Local News

Attorney general cautions job-seekers to avoid scams

Posted February 17, 2009
Updated February 18, 2009

— Attorney General Roy Cooper warned North Carolina job seekers Tuesday about employment programs that seem too good to be true.

“Promises of a great new job or a chance to earn thousands of dollars a week working from home can sound tempting, especially if you’ve recently lost your job,” Cooper said. “But watch out for employment scams that will cost you instead of helping you earn money.”

Cooper offered these tips:

  • Check out a company thoroughly before you apply for a job with it. Contact the attorney general’s office and the local Better Business Bureau to find out about a company’s track record.
  • Never pay for information about a work-at-home offer, or for any kind of start-up kit, instructional booklet or list of clients.
  • Avoid applying for jobs where you’re asked to pay an application fee or required to pay for a training course before the job begins.
  • Steer clear of job offers or opportunities that promise you’ll earn a commission by transferring money through your account, cashing checks or working as a secret shopper to test out wire services. These are schemes to steal your money, not legitimate employment opportunities.
  • Be skeptical of employment agencies that guarantee they’ll get you a job.
  • Beware of agencies that charge up-front fees, even if they promise you a refund if you aren’t satisfied.
  • Watch out for job interviews that turn out to be recruitment sessions for pyramid schemes. Employment ads in newspapers or on the Internet are sometimes used to recruit new members into the pyramid. Under North Carolina law, a pyramid scheme is any plan in which a participant pays money for the chance to make money when new participants join the program.

To report a potential scam, file a complaint, or check out a company, contact the Attorney General’s Consumer Protection Division at 1-877-5-NO-SCAM toll-free within North Carolina. You can download a consumer complaint form at the state Department of Justice Web site.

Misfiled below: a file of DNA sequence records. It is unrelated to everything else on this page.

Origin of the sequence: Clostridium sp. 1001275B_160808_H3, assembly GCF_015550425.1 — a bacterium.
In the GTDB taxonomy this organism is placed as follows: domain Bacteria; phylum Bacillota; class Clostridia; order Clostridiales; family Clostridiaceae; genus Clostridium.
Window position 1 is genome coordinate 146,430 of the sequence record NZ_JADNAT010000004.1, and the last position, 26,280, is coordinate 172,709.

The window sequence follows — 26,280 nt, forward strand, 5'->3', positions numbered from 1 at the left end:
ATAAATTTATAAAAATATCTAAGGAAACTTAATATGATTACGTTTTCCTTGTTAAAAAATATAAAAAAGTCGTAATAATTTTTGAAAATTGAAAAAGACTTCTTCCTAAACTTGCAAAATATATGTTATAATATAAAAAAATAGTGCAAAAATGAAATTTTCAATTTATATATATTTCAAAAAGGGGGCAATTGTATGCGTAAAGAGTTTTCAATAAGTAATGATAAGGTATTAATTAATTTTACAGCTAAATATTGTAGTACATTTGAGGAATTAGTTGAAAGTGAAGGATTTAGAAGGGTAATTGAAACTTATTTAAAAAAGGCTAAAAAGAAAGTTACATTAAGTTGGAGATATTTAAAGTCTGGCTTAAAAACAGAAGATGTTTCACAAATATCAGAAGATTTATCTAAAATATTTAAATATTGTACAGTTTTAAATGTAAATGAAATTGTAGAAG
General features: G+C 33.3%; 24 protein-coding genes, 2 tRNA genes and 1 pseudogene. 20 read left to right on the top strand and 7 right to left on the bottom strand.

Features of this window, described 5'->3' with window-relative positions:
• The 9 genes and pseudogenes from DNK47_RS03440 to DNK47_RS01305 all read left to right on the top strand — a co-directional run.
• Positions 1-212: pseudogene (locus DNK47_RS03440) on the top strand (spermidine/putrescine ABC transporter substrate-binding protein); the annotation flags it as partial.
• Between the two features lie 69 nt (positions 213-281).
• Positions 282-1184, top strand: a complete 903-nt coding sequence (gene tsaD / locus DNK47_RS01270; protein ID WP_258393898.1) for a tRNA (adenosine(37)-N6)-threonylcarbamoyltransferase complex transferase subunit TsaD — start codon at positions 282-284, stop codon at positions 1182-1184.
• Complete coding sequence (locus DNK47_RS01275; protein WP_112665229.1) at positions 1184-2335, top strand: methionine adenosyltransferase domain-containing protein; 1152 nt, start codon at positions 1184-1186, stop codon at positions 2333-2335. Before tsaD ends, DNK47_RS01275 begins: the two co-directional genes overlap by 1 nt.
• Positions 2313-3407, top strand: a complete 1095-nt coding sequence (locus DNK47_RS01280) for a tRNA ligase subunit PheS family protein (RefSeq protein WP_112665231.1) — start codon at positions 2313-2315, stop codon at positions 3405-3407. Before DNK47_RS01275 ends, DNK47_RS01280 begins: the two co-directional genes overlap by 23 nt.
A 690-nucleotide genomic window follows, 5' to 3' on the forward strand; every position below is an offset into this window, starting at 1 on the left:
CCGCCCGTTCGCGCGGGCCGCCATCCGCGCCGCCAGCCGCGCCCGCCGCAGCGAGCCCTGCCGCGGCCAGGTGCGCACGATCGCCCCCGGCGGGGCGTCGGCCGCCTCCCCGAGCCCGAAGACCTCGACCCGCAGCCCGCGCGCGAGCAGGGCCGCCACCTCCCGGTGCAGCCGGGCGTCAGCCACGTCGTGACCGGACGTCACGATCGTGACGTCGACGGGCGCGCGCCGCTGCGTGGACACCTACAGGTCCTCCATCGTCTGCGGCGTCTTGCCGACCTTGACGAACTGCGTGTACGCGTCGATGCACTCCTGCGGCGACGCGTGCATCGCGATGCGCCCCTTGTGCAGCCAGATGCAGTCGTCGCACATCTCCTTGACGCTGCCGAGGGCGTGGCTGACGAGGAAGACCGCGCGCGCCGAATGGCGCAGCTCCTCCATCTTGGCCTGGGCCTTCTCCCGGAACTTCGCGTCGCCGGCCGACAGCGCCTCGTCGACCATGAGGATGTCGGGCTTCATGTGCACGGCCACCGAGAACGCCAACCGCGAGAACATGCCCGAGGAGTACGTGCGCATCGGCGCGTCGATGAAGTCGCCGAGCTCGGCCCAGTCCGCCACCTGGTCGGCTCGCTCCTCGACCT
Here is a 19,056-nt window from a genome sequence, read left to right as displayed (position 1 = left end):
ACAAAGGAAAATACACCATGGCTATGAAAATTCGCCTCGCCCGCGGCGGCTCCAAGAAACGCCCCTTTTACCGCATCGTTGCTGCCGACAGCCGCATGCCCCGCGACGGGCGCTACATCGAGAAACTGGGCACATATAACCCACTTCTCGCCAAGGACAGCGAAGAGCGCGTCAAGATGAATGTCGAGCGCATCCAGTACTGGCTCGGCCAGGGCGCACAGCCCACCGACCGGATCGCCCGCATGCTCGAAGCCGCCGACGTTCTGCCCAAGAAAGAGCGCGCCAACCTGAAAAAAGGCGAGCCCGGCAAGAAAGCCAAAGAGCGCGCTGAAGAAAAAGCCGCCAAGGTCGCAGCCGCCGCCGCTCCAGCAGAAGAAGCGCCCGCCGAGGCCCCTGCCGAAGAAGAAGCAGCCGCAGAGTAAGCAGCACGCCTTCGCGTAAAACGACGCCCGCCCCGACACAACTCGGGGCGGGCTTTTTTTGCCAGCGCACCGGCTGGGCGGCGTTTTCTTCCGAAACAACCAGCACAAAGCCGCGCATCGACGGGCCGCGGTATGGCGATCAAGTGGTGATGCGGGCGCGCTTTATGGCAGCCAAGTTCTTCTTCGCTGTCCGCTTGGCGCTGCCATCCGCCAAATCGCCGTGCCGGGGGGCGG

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  • TheAdmiral Feb 17, 2009

    Another scam is the ad about government millions they are dying to give you - like the one WRAL is now rotating.

  • TheAdmiral Feb 17, 2009

    The Biggest Scam to date:

    Now Hiring

    Now Accepting Applications

    Help Wanted

    You see these three out there, and only 1 out of 20 are actually hiring.

  • christineswisher Feb 17, 2009

    Also Craigslist has become a notorious place to scam people with fake jobs - I don't know the purpose other than to get information, but it has almost become a joke anymore. It used to be great for jobs, but you have to weed through so much garbage, it's hardly not worth posting anymore.

  • jse830fcnawa030klgmvnnaw+ Feb 17, 2009

    Another tip: Do not give your social security number, drivers license, or other identity information over the Internet when initially applying for a job. There are web sites either infected with phishing virus or are scamming sites, seeking for your SSNs and other information. Once this happens, your identity is potentially stolen.

  • Willie_11 Feb 17, 2009

    Anybody hear of Fortune High Tech Marketing via researchfortune.com? They got their hooks into a friend of mine who in turn keeps pressuring me to join this "amazing opportunity". They claim you make money by getting people to buy cell phone plans, vitamins, etc through a website they help you build but there is a lot of pressure to get others to join with anywhere from a $89 - $300 up front fee.

  • Carolina Feb 17, 2009

    Also, if a company called "Cutco" offers you a job selling knives, run away.